China Regulator: More Futures and Derivatives Planned
“The regulator will push the reform of the futures market at a faster pace in order to make it better serve the country’s economic growth,” Guo Shuqing, chairman of CSRC, said at a meeting in Beijing.
The regulatory commission plans to improve the trading environment of crude oil futures and start trading of futures for treasury bonds, silver, and coking coal. More agricultural futures, including hog and egg futures, are being studied, according to the CSRC.
Developing futures markets and launching more financial derivatives will help the industrial and agricultural sectors to be more sensitive to market-orientated price changes and raise risk control capacity, said Liu Xingqiang, president and chief executive officer of the Dalian Commodity Exchange.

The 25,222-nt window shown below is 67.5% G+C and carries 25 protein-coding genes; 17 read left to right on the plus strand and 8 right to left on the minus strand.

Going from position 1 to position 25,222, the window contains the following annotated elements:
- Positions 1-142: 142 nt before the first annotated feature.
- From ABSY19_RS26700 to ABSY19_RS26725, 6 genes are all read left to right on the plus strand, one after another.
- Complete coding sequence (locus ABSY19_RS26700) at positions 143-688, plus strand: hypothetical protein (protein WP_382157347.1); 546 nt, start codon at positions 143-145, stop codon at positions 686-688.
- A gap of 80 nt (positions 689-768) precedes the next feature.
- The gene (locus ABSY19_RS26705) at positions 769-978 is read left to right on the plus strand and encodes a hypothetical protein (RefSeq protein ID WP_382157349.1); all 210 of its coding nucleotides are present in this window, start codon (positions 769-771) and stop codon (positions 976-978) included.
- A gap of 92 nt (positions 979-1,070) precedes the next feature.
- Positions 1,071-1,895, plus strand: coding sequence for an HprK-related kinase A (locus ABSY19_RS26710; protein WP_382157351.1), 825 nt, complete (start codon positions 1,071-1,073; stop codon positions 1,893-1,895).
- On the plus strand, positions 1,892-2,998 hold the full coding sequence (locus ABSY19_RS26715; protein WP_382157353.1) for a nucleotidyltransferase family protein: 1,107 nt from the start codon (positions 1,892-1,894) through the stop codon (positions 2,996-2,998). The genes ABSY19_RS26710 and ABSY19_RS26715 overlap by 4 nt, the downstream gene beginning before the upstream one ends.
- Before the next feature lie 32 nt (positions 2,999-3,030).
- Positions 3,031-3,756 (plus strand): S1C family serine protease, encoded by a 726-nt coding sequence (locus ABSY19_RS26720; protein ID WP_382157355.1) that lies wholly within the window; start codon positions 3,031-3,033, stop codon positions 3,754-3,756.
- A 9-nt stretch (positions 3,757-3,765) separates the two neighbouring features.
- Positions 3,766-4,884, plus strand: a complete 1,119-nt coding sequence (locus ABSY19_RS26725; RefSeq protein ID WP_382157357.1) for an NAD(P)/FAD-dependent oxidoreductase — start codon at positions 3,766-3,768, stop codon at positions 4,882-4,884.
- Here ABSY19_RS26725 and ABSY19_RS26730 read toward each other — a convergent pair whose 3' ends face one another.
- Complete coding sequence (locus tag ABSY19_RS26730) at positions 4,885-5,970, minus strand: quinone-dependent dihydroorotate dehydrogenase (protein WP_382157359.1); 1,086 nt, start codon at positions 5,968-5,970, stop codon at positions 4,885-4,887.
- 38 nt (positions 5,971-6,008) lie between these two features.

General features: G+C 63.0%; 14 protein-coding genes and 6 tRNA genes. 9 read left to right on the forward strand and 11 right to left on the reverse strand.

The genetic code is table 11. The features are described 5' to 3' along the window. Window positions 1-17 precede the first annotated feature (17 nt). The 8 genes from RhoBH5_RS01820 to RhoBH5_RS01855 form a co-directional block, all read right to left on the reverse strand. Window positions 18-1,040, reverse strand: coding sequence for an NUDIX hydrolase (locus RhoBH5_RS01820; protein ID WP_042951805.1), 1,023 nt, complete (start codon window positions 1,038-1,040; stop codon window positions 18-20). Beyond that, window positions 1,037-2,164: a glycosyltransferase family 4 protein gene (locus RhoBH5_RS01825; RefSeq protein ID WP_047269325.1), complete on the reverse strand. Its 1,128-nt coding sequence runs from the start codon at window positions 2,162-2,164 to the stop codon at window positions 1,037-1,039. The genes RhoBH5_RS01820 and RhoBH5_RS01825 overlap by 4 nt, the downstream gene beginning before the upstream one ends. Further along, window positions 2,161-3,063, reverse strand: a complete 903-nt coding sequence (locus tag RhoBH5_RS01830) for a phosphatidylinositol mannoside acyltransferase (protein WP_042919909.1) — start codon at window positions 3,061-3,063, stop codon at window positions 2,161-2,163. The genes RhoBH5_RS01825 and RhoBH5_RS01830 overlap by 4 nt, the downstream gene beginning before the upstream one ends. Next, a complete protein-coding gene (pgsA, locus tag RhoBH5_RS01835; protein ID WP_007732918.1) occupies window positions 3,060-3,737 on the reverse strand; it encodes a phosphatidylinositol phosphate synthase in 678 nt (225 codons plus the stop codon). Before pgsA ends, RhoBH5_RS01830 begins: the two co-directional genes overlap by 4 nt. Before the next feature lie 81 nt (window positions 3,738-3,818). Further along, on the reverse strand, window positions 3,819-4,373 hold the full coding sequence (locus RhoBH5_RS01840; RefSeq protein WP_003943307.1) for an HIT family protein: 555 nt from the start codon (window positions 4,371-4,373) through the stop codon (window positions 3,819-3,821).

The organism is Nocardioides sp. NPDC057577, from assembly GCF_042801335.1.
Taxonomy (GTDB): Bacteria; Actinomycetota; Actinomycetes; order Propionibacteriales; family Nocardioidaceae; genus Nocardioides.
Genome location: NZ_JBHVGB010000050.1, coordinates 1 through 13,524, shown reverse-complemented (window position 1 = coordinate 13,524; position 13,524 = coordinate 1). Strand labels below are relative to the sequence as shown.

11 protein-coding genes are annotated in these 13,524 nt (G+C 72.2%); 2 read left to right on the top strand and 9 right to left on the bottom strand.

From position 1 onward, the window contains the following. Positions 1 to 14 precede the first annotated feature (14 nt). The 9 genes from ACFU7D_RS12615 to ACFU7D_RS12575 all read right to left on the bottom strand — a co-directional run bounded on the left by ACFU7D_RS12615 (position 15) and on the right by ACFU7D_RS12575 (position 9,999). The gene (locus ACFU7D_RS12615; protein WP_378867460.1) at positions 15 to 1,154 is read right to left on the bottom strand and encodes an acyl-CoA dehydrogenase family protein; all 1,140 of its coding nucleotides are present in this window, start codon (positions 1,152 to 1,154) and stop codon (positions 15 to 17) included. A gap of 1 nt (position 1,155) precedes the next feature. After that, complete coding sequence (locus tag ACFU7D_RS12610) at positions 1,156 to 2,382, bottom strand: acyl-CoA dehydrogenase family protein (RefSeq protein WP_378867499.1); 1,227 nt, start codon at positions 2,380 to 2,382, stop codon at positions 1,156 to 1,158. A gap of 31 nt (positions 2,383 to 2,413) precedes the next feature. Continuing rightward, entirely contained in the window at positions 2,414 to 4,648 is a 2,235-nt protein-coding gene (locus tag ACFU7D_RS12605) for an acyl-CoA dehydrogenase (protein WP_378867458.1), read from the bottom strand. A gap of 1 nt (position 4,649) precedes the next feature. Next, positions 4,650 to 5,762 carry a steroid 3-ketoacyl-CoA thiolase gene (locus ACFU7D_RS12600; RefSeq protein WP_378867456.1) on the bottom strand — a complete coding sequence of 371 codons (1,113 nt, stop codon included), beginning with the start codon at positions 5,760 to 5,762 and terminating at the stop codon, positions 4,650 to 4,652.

A surge in oil prices may drive up the cost of industrial output in the coming months and fuel inflation, according to analysts. They predict global commodity prices may stay at a higher level in the short term.
“A more mature environment will enhance China’s pricing power in the global commodity market and reduce imported inflation pressure,” Liu said.
There are currently 27 different kinds of futures being traded in China; the country has been one of the world’s largest futures markets in terms of volume, the CSRC said.
“As China’s futures market is not mature enough, we have to learn from the developed countries,” Guo said.
The regulator also pledged to develop a risk warning system and improve regulatory policies to ensure a stable and safe market environment.